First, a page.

The impact of asthma exacerbations and preventive strategies.

Link to article at PubMed

The impact of asthma exacerbations and preventive strategies.

Curr Med Res Opin. 2014 Dec 22;:1-35

Authors: Graham LM, Eidb N

Abstract Objective To review the pathophysiologic mechanisms underlying asthma exacerbations, the impact of exacerbations, and both current and future treatment strategies to establish asthma control and reduce the risk of future exacerbations. Research design and methods Relevant adult data were identified via PubMed, with additional references obtained by reviewing bibliographies from selected articles. Results Asthma exacerbations or "attacks" are acute episodes of progressive worsening of symptoms which occur in patients with all degrees of asthma severity and are an important cause of morbidity and mortality. For patients, these asthma attacks constitute a considerable part of the disease burden in terms of both personal suffering and economic impact. Exacerbations are characterized in part by decreases in expiratory flow or lung function. The pathophysiologic mechanism underlying these changes is likely to be different depending on the specific asthma phenotype. Asthma exacerbations are commonly initiated by upper respiratory tract infections and/or environmental allergens, although there are other known factors which increase the risk of a patient developing exacerbations, such as cigarette smoking. Establishing asthma control and reducing the risk of future exacerbations is the main goal of asthma treatment. Inhaled corticosteroids alone or in combination with long-acting β2-agonists, in addition to other step-up strategies such as leukotriene receptor antagonists and theophylline, are recommended. The anti-immunoglobulin E monoclonal antibody omalizumab should also be considered in difficult-to-treat allergic asthma. Conclusions Despite the currently available treatments, many patients with asthma remain symptomatic and experience exacerbations regardless of disease severity. New therapies, including long-acting anticholinergics, anti-cytokines, and chemoattractant receptor-homologous molecules, are under investigation with some promising results. In addition to increased education and use of self-management plans, these novel therapies are essential to help improve asthma control and reduce exacerbation risk.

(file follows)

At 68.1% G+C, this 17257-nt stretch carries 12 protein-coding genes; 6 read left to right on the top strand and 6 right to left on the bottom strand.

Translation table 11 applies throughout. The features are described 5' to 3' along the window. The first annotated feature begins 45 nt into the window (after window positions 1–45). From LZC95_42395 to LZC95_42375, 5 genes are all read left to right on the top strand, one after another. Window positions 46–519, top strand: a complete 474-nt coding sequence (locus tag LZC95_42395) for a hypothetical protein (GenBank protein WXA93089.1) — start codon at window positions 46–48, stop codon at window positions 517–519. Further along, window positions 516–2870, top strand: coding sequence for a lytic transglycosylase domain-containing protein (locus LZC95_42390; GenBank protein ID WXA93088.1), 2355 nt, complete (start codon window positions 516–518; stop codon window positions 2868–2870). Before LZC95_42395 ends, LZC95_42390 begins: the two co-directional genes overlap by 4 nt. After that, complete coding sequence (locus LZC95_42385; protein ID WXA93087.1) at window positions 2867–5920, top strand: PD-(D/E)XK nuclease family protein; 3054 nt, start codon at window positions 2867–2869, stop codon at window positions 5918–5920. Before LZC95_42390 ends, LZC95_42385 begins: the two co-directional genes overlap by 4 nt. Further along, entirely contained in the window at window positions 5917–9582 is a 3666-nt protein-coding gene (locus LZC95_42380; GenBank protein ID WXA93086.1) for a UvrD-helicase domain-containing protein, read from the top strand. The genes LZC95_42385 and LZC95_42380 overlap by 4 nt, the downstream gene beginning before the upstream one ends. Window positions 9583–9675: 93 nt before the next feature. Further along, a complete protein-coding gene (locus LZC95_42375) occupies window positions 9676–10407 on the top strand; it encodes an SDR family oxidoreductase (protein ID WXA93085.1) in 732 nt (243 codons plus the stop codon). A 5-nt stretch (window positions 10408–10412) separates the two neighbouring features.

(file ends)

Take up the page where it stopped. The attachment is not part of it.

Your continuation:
PMID: 25530129 [PubMed - as supplied by publisher]

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